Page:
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  • screaming_emu
    replied
    Well, when the spoilers deploy, they separate the airflow over top of the wing which does lead to turbulent airflow behind the spoiler. This isn't a picture of the airflow behind a spoiler, but the airflow overtop of the wing is separating due to the wing being at too high an angle of attack (stalling), but none the less you can see how the airflow becomes turbulent.



    In light aircraft (and probably big ones too) this turbulent airflow will hit the horizontal stabilizer and cause a bit of a turbulent feel. Actually, if you slow down to a really slow airspeed in a light aircraft, and look backwards, usually you can see the horizontal stab bouncing around quite violently. I'm not familiar with flying large aircraft yet, so I dont know if the turbulence you feel when the spoilers are deployed are from the turbulent air acting on the wing, or if it is in fact the turbulent air bouncing the horizontal stab around.

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  • MaxPower
    replied
    ^^I recall being onboard on a LH321. We've just landed and not even a whole minute passed by this captain made a rapid right turn, so rapid that the seatbelt was tighten much on my stomach. It was very shaky..! How much does a A321 need down the runway before he is able to make the rapid get-away turn from the runway ???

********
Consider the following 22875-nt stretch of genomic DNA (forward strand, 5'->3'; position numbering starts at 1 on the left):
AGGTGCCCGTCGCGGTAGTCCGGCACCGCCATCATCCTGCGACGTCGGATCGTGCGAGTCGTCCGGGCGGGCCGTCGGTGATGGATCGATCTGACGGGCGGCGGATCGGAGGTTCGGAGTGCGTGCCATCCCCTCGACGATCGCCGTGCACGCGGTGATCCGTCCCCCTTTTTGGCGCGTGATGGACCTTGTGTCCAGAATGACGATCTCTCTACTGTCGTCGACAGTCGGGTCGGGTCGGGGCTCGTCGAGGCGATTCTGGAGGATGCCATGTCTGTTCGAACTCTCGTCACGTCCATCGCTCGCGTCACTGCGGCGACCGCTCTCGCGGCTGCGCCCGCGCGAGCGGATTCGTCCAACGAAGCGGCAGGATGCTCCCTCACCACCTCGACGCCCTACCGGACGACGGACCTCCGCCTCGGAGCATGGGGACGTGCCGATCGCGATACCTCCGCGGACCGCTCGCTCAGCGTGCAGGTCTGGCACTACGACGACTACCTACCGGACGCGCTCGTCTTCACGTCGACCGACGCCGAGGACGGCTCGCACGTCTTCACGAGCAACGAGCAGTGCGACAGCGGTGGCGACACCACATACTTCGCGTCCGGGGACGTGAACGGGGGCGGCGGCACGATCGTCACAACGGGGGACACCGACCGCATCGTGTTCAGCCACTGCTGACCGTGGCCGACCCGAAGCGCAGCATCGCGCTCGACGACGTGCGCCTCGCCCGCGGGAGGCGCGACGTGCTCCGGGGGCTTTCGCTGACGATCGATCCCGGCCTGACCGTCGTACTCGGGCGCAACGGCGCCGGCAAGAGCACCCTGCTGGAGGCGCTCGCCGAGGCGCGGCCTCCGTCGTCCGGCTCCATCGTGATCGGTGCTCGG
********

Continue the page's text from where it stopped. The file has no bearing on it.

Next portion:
Oh and btw. Spoilers were deployed IIRC ..

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  • ACman
    replied
    Originally posted by pkonowrocki
    Yeah, but when you use spoilers in the air to reduce speed, do they casue some kind of turbulence ? I was flying on A320 and pilot used spoilers on descend and except for the noise it was shaky. I would like to know if it was caused by spoilers or just the wind.
    Spoilers will do that on aircraft, it gets pretty shifty.

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  • Guest's Avatar
    Guest replied
    Yeah, but when you use spoilers in the air to reduce speed, do they casue some kind of turbulence ? I was flying on A320 and pilot used spoilers on descend and except for the noise it was shaky. I would like to know if it was caused by spoilers or just the wind.

    Leave a comment:


  • screaming_emu
    replied
    Originally posted by pkonowrocki
    Actually do the spoilers reduce the speed ?? I thought it helps the aircraft stay on the runway and not "jump" just after touchdown.
    Oh and btw. 767s also can stop really fast. When I was flying to Warsaw captain set autobrakes to 3 and with reversers it stopped reallly fast. When flying something smaller, like 737, do you have to use spoilers ?
    They do reduce the speed as well as dumping the lift as you said. Whenever you stick something up into the airstream it creates drag, especially when they're as big as spoilers are. Also, a combination of dumping the lift created by the wings, there's also a bit of downforce created, this pushes the airplane harder down onto the wheels so the wheel brakes are more effective.

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  • Guest's Avatar
    Guest replied
    Actually do the spoilers reduce the speed ?? I thought it helps the aircraft stay on the runway and not "jump" just after touchdown.
    Oh and btw. 767s also can stop really fast. When I was flying to Warsaw captain set autobrakes to 3 and with reversers it stopped reallly fast. When flying something smaller, like 737, do you have to use spoilers ?